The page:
Foreign investment in Australian farming has been a hot topic there this week - with China, Indonesia and even New Zealand's Fonterra reportedly looking to buy dairy farms and grazing land.
Separately, the Indonesian government has announced its in the market for a million hectares of grazing land in Northern Australia so it can breed cattle to meet its domestic demand.
The country's policy of restricting foreign beef imports has led to shortages in Indonesia and the government's looking to shore up its supply.
While any purchase would be subject to Australian-government approval - The Northern Territory Cattlemen's Association says the foreign investment might be a lifeline for the industry that still hasn't recovered from a temporary ban on live cattle exports to Indonesia in 2011, due to animal welfare concerns .
And in Tasmania, there's renewed talk that China's Investment Corporation is looking to buy a large stake in the 25 Tasmanian dairy farms largely owned by the New Plymouth District Council.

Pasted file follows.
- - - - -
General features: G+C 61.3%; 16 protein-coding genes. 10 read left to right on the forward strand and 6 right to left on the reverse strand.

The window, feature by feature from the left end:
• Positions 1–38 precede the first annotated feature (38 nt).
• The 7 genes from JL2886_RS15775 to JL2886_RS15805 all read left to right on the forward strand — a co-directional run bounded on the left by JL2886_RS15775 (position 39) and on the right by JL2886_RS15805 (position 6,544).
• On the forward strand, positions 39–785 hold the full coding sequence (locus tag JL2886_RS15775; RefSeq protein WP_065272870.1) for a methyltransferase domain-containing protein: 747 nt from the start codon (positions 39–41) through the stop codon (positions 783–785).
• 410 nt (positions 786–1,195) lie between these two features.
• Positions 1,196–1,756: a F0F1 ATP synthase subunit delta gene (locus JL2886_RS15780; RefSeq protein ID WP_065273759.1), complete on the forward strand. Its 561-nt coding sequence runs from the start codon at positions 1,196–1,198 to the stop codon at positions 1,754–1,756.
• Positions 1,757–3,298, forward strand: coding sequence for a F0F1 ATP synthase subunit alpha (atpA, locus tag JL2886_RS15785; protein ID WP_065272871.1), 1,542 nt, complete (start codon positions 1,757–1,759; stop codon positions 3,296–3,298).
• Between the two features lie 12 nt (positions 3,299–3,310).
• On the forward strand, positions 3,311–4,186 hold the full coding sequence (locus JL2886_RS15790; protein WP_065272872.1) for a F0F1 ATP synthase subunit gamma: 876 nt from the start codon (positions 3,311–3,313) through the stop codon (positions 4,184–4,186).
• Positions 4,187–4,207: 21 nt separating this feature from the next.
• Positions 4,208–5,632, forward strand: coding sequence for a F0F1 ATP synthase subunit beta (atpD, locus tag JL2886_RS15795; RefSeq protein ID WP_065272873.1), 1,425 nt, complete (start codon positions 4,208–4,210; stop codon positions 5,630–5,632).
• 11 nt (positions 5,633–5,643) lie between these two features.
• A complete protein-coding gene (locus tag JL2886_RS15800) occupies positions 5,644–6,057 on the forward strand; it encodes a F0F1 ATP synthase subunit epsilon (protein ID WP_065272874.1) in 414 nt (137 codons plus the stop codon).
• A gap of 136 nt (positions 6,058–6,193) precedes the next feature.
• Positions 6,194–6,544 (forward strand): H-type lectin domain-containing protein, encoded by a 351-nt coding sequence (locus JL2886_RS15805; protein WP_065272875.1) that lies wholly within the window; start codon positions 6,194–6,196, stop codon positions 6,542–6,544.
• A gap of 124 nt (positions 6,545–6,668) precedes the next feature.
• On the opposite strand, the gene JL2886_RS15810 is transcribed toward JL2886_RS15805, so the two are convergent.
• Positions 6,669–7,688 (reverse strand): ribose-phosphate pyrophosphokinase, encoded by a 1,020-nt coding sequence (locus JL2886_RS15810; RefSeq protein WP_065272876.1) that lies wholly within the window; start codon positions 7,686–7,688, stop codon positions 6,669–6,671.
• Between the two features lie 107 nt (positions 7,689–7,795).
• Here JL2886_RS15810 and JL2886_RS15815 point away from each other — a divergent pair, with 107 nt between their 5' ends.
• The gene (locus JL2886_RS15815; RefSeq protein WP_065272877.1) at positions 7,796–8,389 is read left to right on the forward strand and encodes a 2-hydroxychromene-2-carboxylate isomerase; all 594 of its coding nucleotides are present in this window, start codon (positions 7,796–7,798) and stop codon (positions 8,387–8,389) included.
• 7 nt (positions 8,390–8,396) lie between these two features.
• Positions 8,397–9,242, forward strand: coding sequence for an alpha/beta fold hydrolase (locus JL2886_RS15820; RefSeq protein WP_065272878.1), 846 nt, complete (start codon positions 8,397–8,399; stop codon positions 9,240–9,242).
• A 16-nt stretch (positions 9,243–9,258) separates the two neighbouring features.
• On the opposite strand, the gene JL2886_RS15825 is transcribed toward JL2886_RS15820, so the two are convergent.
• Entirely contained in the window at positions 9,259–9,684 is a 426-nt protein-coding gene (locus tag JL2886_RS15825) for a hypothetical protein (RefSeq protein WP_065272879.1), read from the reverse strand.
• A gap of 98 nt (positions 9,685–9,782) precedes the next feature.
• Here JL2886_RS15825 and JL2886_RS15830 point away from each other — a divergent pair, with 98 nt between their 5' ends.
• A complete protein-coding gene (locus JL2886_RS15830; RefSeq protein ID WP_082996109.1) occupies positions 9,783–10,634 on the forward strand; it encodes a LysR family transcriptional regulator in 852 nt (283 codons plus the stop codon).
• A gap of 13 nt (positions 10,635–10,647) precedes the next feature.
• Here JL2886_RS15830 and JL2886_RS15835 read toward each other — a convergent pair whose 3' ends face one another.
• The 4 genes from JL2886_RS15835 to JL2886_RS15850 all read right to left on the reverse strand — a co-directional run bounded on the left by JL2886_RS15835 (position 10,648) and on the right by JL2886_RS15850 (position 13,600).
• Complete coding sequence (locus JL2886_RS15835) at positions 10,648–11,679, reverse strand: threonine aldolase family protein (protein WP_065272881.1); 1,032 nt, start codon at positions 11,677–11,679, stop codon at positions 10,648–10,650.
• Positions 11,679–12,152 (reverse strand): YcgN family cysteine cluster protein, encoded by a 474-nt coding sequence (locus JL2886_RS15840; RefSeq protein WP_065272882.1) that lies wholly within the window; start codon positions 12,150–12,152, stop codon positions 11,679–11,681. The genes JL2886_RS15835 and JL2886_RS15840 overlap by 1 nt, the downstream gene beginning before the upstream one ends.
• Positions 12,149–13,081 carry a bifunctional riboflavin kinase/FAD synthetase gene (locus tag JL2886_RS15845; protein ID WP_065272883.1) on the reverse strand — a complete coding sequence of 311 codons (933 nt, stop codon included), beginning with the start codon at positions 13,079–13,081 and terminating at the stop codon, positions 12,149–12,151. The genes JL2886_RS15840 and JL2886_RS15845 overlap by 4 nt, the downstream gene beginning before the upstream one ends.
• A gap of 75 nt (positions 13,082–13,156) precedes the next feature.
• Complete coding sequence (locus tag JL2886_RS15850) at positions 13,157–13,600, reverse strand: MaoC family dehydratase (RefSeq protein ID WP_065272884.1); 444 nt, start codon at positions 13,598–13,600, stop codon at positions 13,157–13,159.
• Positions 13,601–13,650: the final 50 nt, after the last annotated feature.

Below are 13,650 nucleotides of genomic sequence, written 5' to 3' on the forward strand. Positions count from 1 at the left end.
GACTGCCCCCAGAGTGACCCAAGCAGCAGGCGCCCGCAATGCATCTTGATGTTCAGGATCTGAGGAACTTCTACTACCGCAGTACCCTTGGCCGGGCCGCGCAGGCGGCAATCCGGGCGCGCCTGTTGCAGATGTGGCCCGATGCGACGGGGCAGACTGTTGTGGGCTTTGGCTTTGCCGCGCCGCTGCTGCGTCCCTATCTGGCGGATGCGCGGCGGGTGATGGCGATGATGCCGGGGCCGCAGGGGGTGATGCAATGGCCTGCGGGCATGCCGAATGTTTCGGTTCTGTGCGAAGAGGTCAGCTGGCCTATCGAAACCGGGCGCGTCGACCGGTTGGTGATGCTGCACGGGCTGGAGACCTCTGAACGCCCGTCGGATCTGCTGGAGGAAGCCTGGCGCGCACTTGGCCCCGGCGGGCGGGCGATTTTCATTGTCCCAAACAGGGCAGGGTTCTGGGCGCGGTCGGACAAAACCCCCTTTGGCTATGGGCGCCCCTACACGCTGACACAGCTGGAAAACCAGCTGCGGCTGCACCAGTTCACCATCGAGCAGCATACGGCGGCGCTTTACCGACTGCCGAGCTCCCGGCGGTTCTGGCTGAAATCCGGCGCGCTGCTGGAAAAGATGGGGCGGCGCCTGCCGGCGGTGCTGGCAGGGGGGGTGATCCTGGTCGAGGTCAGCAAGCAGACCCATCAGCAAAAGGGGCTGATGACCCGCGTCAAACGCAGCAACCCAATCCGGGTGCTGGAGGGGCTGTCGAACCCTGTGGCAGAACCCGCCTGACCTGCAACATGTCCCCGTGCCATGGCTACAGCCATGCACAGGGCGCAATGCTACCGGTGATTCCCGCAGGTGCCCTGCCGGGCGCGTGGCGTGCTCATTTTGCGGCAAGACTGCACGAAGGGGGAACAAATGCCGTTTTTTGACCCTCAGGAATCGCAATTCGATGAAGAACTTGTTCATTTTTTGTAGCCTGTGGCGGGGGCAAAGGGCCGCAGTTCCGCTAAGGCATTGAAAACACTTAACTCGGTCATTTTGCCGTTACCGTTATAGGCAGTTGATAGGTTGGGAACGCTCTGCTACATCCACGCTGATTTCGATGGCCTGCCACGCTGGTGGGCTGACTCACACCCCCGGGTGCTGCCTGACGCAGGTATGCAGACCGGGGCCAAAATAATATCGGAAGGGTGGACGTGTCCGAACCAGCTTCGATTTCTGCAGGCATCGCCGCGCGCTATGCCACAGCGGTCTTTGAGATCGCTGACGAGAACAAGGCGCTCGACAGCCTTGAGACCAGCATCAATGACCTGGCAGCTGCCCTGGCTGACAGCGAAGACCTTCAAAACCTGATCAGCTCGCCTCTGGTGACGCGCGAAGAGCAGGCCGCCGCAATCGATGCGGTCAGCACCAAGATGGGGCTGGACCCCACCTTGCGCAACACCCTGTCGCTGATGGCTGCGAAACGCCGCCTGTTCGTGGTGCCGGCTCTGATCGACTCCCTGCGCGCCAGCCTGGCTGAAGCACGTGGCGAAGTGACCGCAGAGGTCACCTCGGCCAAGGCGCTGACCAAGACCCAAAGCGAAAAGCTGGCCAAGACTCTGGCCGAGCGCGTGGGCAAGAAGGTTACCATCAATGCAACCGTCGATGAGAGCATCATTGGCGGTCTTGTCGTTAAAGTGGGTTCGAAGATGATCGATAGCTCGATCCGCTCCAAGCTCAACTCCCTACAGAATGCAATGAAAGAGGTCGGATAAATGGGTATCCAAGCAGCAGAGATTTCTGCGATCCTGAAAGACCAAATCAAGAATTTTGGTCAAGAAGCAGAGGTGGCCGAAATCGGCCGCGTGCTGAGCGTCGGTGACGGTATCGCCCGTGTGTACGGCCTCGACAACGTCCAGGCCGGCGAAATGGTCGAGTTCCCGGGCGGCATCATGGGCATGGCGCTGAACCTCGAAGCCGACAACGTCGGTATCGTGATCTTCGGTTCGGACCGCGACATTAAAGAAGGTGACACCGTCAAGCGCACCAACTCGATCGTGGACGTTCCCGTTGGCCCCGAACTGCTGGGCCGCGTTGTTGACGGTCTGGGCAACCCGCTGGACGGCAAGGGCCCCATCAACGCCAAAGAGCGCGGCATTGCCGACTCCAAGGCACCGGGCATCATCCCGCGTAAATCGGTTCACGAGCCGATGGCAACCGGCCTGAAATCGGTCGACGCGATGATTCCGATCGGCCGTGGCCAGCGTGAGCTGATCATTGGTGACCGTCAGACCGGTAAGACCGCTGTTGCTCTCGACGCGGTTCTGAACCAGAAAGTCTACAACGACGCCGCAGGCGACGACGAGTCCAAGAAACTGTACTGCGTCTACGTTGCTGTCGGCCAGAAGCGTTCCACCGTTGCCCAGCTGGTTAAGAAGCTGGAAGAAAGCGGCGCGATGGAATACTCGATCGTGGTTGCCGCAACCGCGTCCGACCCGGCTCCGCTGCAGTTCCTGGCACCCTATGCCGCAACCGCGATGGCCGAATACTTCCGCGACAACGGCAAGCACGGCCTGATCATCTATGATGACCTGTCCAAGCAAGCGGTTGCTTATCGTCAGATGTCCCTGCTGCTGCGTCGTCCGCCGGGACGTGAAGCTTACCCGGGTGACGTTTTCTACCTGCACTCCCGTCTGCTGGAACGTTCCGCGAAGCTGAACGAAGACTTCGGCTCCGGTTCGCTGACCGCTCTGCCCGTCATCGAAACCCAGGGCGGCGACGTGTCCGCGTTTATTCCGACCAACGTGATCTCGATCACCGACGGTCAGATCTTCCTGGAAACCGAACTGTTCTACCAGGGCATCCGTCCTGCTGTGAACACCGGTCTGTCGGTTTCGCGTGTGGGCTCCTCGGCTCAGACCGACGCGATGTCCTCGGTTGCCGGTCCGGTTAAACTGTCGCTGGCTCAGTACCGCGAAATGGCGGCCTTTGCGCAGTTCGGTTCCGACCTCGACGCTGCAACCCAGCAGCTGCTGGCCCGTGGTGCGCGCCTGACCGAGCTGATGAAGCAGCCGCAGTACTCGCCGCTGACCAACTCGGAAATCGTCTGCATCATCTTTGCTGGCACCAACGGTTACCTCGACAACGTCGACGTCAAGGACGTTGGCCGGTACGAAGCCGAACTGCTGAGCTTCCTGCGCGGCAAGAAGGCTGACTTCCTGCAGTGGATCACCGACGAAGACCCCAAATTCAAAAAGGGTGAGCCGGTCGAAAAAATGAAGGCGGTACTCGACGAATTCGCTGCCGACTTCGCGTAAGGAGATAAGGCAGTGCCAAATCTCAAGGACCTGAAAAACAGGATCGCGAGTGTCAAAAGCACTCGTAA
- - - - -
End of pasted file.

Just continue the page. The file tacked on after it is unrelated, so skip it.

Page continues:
The council's signalled its intention to reduce its share in the farms.
Australian reports say Fonterra is also keen on investing in the farms alongside China - although Fonterra's staying tight-lipped on the speculation.
In this country, the New Zealand First leader, Winston Peters has criticised the Overseas Investment Office for approving the sale of another large farming operation to foreign buyers .
He says Mt Pember Station in Canterbury's Lees Valley has been sold to North American interests.
It's an amalgamation of seven runs and farms, totalling more than 27,000 hectares, and carrying more than 50,000 stock.